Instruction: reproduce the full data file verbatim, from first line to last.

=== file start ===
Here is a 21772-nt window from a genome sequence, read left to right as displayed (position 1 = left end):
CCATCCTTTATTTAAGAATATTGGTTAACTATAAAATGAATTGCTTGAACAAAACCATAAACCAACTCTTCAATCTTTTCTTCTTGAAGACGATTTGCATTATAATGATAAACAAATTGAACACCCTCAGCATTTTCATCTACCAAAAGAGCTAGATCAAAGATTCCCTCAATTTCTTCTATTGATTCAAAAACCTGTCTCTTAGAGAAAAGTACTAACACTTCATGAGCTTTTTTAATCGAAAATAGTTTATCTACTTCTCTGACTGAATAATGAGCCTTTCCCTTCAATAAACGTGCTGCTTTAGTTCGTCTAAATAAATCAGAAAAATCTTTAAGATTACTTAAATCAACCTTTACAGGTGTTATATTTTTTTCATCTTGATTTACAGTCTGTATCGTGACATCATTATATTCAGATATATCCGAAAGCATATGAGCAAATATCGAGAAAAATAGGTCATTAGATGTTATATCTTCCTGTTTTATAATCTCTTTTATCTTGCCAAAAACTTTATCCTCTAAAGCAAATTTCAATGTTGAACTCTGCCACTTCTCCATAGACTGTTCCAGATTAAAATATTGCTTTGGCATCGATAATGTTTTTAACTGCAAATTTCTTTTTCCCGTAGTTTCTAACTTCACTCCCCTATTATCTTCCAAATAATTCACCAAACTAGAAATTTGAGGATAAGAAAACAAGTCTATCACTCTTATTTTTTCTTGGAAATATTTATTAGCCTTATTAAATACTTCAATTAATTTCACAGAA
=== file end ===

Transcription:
Here is a 21772-nt window from a genome sequence, read left to right as displayed (position 1 = left end):
CCATCCTTTATTTAAGAATATTGGTTAACTATAAAATGAATTGCTTGAACAAAACCATAAACCAACTCTTCAATCTTTTCTTCTTGAAGACGATTTGCATTATAATGATAAACAAATTGAACACCCTCAGCATTTTCATCTACCAAAAGAGCTAGATCAAAGATTCCCTCAATTTCTTCTATTGATTCAAAAACCTGTCTCTTAGAGAAAAGTACTAACACTTCATGAGCTTTTTTAATCGAAAATAGTTTATCTACTTCTCTGACTGAATAATGAGCCTTTCCCTTCAATAAACGTGCTGCTTTAGTTCGTCTAAATAAATCAGAAAAATCTTTAAGATTACTTAAATCAACCTTTACAGGTGTTATATTTTTTTCATCTTGATTTACAGTCTGTATCGTGACATCATTATATTCAGATATATCCGAAAGCATATGAGCAAATATCGAGAAAAATAGGTCATTAGATGTTATATCTTCCTGTTTTATAATCTCTTTTATCTTGCCAAAAACTTTATCCTCTAAAGCAAATTTCAATGTTGAACTCTGCCACTTCTCCATAGACTGTTCCAGATTAAAATATTGCTTTGGCATCGATAATGTTTTTAACTGCAAATTTCTTTTTCCCGTAGTTTCTAACTTCACTCCCCTATTATCTTCCAAATAATTCACCAAACTAGAAATTTGAGGATAAGAAAACAAGTCTATCACTCTTATTTTTTCTTGGAAATATTTATTAGCCTTATTAAATACTTCAATTAATTTCACAGAA